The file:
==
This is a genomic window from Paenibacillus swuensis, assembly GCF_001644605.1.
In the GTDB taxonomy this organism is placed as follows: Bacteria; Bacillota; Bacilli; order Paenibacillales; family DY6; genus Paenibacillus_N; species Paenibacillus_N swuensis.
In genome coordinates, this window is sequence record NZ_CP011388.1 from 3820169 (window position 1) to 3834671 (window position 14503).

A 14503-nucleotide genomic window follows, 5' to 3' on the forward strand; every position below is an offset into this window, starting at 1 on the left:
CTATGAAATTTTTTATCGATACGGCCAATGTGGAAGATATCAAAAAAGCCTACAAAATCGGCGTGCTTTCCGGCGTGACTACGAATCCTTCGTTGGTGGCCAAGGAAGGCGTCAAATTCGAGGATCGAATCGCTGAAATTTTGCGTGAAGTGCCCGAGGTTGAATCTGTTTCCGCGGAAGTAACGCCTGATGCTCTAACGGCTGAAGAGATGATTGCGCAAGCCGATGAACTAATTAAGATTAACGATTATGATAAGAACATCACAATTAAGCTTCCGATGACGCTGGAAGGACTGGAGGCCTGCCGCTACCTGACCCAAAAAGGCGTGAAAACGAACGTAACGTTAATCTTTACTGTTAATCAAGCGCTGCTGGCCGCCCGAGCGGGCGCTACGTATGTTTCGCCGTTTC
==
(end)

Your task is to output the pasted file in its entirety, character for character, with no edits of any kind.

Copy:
This is a genomic window from Paenibacillus swuensis, assembly GCF_001644605.1.
In the GTDB taxonomy this organism is placed as follows: Bacteria; Bacillota; Bacilli; order Paenibacillales; family DY6; genus Paenibacillus_N; species Paenibacillus_N swuensis.
In genome coordinates, this window is sequence record NZ_CP011388.1 from 3820169 (window position 1) to 3834671 (window position 14503).

A 14503-nucleotide genomic window follows, 5' to 3' on the forward strand; every position below is an offset into this window, starting at 1 on the left:
CTATGAAATTTTTTATCGATACGGCCAATGTGGAAGATATCAAAAAAGCCTACAAAATCGGCGTGCTTTCCGGCGTGACTACGAATCCTTCGTTGGTGGCCAAGGAAGGCGTCAAATTCGAGGATCGAATCGCTGAAATTTTGCGTGAAGTGCCCGAGGTTGAATCTGTTTCCGCGGAAGTAACGCCTGATGCTCTAACGGCTGAAGAGATGATTGCGCAAGCCGATGAACTAATTAAGATTAACGATTATGATAAGAACATCACAATTAAGCTTCCGATGACGCTGGAAGGACTGGAGGCCTGCCGCTACCTGACCCAAAAAGGCGTGAAAACGAACGTAACGTTAATCTTTACTGTTAATCAAGCGCTGCTGGCCGCCCGAGCGGGCGCTACGTATGTTTCGCCGTTTC